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More Gaming Firms Prepare To Flee U.s. Ahead Of Ban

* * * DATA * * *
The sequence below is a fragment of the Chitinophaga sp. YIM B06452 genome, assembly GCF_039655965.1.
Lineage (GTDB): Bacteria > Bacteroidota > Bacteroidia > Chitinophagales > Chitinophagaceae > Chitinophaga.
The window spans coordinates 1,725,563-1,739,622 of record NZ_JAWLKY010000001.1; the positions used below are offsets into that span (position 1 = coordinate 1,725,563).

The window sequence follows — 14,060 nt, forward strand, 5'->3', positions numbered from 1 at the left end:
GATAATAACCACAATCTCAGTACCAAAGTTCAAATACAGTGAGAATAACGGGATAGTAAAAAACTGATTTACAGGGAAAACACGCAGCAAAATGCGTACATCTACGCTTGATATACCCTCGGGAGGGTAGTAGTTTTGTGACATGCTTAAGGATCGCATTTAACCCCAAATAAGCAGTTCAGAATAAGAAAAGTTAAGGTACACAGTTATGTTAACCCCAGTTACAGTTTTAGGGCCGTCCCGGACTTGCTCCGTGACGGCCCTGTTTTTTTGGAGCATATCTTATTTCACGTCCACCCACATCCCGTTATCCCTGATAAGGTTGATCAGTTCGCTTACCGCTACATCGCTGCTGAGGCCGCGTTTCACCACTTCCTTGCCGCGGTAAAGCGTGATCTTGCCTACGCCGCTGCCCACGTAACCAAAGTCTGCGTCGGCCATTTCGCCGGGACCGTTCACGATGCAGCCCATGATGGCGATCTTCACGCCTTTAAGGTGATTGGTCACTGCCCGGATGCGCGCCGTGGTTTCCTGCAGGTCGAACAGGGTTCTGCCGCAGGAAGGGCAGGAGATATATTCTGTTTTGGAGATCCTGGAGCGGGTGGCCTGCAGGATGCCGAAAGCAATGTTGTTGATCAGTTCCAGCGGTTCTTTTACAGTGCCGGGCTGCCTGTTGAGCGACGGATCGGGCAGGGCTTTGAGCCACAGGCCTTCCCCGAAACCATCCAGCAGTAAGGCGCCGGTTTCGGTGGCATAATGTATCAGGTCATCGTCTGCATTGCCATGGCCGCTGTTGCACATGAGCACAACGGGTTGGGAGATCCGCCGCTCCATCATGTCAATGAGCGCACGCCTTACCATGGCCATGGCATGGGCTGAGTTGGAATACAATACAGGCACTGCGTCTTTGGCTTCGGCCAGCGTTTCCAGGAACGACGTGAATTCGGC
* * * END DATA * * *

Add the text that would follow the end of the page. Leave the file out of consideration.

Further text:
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Tuesday October 10, 9:31 am ET By Pete Harrison http://biz.yahoo.com/rb/061010/leisure_gaming.html?.v=2LONDON (Reuters) - Britain's Leisure & Gaming (London:LNG.L - News) and payment processor FireOne (London:FPA.L - News) joined the list of companies fleeing a U.S. ban on online gaming on Tuesday, as signs emerged that Europe is to open up its gambling market.Leisure & Gaming said it would stop serving U.S. gamblers if President George W. Bush signed into law a ban that was unexpectedly passed by Congress at the start of this month.Leisure & Gaming is in talks to sell its operations in the United States, it added.Payment processor FireOne said it would stop serving U.S. gamblers after the ban. It warned this would have a "significant impact" on its business, knocking 26 percent off its share price by 1254 GMT.The statements followed more bad news from the online gaming sector on Monday, with World Gaming (London:WGP.L - News) fighting for survival and sector-leader PartyGaming (London:PRTY.L - News) earmarked to exit the FTSE 100 index after losing 63 percent of its value last week.World Gaming asked the London Stock Exchange to suspend its shares as it was unsure it could continue trading, while larger rival Empire Online (London:EOL.L - News) said it was looking to invest its $250 million cash pile outside the troubled sector. EUROPEAN ACTIONThe sector lost $7 billion in value last week after the U.S. Congress approved a bill making it illegal for companies to accept bets over the Internet or for credit card companies to make payments to online gambling sites.PartyGaming and 888 (London:888.L - News) were the first two big operators to signal a withdrawal.By contrast, the European Commission's internal market chief, Charlie McCreevy, said on Tuesday that legal action would be launched against France, Italy and Austria this week for running gambling monopolies, and he said there were more to follow."It will be Austria, Italy and France on Thursday, if everything goes according to plan," McCreevy told reporters. "I reckon overall there will be 15 or 16 member states," he added.France has been widely criticized by gambling firms for arresting the two heads of Austrian betting firm Bwin.com (Vienna:BWIN.VI - News) last month to investigate alleged violation of its gaming laws. Bwin's shares were up 2.7 percent at 15 euros.Meanwhile, Sportingbet (London:SBT.L - News) would probably not reduce its operations in the wake of a ban, its chief executive said in an interview with the Antigua Sun newspaper.Sportingbet has yet to clarify its future strategy in the wake of a ban.Chief Executive Nigel Payne, who is in Antigua for talks with government officials, was quoted as saying: "I can't promise ... but I can say that it is extremely unlikely that we would have to downsize our operations."

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